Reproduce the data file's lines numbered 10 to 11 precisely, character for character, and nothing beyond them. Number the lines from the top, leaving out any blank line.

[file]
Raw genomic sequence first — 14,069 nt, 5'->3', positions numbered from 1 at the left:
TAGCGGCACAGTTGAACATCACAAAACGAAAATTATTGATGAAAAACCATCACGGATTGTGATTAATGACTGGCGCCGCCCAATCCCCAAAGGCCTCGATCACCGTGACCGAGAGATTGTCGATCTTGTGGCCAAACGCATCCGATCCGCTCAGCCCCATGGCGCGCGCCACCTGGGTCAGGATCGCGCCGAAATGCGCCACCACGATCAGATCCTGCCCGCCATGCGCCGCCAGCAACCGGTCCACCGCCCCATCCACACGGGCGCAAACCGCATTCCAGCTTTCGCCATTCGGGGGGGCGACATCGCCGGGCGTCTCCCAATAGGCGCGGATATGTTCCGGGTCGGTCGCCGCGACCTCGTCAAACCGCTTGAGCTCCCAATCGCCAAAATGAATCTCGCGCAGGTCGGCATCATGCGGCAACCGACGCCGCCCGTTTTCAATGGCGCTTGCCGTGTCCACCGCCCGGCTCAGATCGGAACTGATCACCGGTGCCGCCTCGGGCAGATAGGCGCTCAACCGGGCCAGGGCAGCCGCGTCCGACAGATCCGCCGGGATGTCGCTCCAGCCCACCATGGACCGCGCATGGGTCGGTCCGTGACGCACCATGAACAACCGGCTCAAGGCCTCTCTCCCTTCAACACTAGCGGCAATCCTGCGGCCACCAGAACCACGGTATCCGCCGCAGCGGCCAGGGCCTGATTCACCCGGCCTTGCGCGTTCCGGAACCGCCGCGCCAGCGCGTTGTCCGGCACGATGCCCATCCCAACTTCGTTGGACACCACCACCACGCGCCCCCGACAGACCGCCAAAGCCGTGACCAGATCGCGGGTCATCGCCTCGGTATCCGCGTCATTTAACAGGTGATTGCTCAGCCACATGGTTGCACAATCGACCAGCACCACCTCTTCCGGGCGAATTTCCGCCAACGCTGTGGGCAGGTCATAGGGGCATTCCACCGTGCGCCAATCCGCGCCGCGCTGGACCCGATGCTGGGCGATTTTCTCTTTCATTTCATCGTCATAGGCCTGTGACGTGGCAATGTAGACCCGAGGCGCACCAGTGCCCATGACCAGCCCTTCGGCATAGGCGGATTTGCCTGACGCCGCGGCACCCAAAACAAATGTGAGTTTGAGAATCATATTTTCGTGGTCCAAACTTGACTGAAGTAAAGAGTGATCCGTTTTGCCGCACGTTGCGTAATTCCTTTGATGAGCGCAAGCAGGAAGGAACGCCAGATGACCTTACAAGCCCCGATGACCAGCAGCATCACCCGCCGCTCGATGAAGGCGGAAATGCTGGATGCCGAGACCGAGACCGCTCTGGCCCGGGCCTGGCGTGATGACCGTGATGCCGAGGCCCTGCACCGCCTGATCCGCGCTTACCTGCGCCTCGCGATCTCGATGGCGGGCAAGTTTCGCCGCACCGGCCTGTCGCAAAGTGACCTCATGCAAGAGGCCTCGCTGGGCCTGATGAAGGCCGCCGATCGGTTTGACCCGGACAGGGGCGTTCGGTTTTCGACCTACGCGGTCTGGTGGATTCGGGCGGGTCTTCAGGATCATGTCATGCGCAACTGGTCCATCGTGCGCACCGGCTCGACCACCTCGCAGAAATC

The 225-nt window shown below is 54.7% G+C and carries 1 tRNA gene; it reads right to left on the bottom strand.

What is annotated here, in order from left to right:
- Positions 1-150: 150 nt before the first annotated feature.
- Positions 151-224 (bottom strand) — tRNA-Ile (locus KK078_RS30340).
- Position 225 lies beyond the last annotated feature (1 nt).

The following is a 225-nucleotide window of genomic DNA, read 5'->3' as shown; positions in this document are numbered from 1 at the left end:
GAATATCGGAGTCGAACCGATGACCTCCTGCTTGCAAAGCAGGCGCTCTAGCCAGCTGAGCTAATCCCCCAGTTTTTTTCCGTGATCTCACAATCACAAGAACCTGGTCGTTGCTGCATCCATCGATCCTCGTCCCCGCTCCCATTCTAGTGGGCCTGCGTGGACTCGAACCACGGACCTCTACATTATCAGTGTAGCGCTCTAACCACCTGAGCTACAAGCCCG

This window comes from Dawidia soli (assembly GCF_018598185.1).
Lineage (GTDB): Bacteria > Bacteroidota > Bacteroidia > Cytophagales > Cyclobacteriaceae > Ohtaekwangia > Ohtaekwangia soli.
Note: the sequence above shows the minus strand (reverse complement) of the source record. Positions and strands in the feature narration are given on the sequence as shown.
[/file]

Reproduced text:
This window comes from Dawidia soli (assembly GCF_018598185.1).
Lineage (GTDB): Bacteria > Bacteroidota > Bacteroidia > Cytophagales > Cyclobacteriaceae > Ohtaekwangia > Ohtaekwangia soli.